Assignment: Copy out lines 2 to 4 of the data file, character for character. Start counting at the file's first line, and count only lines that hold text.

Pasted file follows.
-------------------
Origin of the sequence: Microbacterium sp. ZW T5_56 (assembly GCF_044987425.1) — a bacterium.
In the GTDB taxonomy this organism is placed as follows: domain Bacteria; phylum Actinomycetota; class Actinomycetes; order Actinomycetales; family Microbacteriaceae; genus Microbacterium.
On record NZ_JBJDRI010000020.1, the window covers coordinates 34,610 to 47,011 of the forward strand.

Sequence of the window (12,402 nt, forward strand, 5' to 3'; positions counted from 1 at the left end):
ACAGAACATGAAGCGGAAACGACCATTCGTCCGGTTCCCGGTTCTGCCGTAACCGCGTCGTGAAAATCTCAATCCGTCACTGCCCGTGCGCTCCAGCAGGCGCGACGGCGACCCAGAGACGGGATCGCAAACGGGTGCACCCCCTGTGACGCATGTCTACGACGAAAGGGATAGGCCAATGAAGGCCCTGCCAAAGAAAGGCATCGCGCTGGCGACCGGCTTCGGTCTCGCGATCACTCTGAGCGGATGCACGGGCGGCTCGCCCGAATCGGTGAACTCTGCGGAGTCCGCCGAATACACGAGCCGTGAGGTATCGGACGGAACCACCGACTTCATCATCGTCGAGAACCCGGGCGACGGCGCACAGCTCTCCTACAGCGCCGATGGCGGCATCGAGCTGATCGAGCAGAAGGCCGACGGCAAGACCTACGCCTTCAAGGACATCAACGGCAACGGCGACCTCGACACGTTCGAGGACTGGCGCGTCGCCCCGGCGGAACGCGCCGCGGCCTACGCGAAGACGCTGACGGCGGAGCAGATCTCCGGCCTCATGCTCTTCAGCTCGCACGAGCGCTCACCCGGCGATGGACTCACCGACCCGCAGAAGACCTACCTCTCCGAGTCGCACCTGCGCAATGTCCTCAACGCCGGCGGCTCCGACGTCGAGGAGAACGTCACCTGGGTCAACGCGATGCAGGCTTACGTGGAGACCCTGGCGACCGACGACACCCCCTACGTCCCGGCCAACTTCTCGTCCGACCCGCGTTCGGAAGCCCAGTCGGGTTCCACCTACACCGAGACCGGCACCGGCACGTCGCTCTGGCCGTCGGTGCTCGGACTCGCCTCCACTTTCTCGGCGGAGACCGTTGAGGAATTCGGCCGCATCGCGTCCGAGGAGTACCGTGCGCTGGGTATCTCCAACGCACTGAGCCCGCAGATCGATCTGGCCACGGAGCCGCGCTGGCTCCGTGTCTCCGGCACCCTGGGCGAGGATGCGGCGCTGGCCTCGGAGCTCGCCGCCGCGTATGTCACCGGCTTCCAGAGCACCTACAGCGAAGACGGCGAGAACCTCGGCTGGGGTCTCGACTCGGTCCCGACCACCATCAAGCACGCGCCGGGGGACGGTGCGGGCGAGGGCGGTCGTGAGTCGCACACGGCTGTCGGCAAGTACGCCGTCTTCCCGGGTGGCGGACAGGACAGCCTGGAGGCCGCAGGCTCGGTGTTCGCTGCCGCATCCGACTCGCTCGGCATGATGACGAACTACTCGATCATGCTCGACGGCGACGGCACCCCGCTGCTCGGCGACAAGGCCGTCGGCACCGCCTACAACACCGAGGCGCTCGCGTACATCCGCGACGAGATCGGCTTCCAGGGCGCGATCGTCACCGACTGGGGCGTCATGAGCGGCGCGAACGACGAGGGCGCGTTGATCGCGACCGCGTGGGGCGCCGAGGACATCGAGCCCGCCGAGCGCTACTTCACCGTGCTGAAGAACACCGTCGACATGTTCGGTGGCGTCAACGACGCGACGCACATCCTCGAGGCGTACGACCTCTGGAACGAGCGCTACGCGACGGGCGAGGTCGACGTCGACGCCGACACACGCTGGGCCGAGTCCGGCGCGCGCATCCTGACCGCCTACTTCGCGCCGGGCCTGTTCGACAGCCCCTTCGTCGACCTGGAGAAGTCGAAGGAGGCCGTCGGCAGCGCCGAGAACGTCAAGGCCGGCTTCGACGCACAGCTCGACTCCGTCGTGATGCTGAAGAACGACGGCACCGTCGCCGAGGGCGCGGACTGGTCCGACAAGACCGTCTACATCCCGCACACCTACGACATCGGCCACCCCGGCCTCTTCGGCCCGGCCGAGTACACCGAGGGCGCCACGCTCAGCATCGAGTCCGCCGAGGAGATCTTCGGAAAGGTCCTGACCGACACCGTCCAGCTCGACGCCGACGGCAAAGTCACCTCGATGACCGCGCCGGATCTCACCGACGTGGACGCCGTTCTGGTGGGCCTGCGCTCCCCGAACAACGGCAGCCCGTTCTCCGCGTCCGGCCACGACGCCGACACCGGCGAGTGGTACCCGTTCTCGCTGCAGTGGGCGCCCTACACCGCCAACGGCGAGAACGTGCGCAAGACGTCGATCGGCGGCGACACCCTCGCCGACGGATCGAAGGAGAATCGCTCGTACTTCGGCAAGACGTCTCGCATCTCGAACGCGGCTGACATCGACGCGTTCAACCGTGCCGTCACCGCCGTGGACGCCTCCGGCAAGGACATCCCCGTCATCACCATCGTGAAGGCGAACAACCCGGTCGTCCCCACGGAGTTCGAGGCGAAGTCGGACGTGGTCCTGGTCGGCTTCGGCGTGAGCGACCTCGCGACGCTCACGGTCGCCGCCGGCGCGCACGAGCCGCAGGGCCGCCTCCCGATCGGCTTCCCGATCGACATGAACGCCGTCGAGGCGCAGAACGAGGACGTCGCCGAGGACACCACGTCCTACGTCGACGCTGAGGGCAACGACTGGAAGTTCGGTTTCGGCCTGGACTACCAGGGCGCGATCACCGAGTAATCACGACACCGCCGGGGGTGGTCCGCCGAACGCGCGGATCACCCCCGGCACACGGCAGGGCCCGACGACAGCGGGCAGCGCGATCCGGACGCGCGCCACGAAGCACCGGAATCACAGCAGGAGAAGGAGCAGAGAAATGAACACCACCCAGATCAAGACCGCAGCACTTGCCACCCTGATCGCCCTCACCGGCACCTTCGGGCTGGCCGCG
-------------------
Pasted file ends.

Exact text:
In the GTDB taxonomy this organism is placed as follows: domain Bacteria; phylum Actinomycetota; class Actinomycetes; order Actinomycetales; family Microbacteriaceae; genus Microbacterium.
On record NZ_JBJDRI010000020.1, the window covers coordinates 34,610 to 47,011 of the forward strand.

Sequence of the window (12,402 nt, forward strand, 5' to 3'; positions counted from 1 at the left end):